Netflix Adopts Shareholder Rights Plan After News of Carl Icahn Investment

Netflix - Generic Image - 2010
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UPDATED: Stockholder rights plans, also known as "poison pills," make hostile takeover attempts too expensive.

Netflix said Monday that its board of directors has adopted a stockholder rights plan following last week's news that dissident shareholder Carl Icahn has acquired a 10 percent stake in the online video streaming firm.

Stockholder rights plans, also known as "poison pills," make hostile takeover attempts too expensive for suitors by increasing the number of shares and'or making them more expensive.

The plan is "intended to protect Netflix and its stockholders from efforts to obtain control of Netflix that the board of directors determines are not in the best interests of Netflix and its stockholders," the company said.

Netflix also said that the plan should "enable all stockholders to realize the long-term value of their investment in Netflix." It added: "The Rights Plan is not intended to interfere with any merger, tender or exchange offer or other business combination approved by the board of directors."

Icahn has signaled that he could acquire more stock in the online streaming company and push for a sale of Netflix. He has often pursued similar strategies at other media and entertainment companies that he has targeted as being undervalued on the stock market.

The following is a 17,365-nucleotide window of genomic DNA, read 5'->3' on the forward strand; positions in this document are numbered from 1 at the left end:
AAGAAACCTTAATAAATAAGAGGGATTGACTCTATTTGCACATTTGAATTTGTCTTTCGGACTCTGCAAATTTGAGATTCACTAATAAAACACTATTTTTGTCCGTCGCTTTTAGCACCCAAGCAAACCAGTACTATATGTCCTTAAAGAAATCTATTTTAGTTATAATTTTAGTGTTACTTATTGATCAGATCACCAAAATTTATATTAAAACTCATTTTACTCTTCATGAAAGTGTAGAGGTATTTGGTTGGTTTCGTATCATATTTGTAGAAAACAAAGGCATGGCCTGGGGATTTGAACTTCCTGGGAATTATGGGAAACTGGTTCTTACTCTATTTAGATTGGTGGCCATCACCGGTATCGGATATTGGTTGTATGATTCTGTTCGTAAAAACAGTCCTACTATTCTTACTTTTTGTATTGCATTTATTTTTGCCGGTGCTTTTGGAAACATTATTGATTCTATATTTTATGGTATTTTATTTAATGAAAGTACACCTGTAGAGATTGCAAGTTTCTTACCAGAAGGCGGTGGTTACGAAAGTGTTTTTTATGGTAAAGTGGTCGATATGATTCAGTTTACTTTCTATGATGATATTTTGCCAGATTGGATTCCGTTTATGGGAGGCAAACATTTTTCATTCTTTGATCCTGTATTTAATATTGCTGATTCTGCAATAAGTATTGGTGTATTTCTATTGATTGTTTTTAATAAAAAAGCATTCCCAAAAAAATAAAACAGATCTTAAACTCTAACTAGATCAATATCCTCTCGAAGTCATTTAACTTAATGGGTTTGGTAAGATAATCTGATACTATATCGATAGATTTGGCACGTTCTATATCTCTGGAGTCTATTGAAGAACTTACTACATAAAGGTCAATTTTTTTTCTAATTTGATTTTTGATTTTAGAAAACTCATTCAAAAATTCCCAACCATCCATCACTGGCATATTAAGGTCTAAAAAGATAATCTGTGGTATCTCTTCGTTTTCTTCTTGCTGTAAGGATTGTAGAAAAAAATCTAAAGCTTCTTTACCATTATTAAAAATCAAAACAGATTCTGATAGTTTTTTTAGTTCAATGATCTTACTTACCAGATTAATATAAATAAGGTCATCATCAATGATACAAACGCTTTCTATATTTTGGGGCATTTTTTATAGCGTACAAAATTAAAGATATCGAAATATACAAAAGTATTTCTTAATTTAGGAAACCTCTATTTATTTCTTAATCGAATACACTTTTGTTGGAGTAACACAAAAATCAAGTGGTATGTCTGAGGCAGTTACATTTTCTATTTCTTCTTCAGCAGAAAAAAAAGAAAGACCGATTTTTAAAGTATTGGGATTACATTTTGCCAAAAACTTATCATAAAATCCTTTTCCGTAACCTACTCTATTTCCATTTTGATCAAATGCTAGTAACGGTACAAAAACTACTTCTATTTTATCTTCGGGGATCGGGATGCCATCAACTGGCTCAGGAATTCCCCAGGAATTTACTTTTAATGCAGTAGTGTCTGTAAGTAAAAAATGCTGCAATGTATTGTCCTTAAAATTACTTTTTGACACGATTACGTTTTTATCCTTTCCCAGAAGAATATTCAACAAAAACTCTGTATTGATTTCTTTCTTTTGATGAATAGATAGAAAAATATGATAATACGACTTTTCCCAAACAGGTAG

Under the Netflix shareholder rights plan, each shareholder will get one right per share. Each right will entitle stockholders to buy one one-thousandth of a share of a new series of preferred stock at an exercise price of $350 per right. "The rights will be exercisable only if a person or group acquires 10 percent (or 20 percent in the case of institutional investors) or more of Netflix’s common stock in a transaction not approved by Netflix's board of directors," the company said. Each right also entitles its holder, other than the acquiring person or group, to purchase a number of shares of Netflix’s common stock "having a then-current market value of twice the exercise price," it said.

The rights will expire on Nov. 2, 2015, unless the company redeems them before that. The company could also extend the plan.

Netflix's stock was down 1 percent in early Monday trading.


Twitter: @georgszalai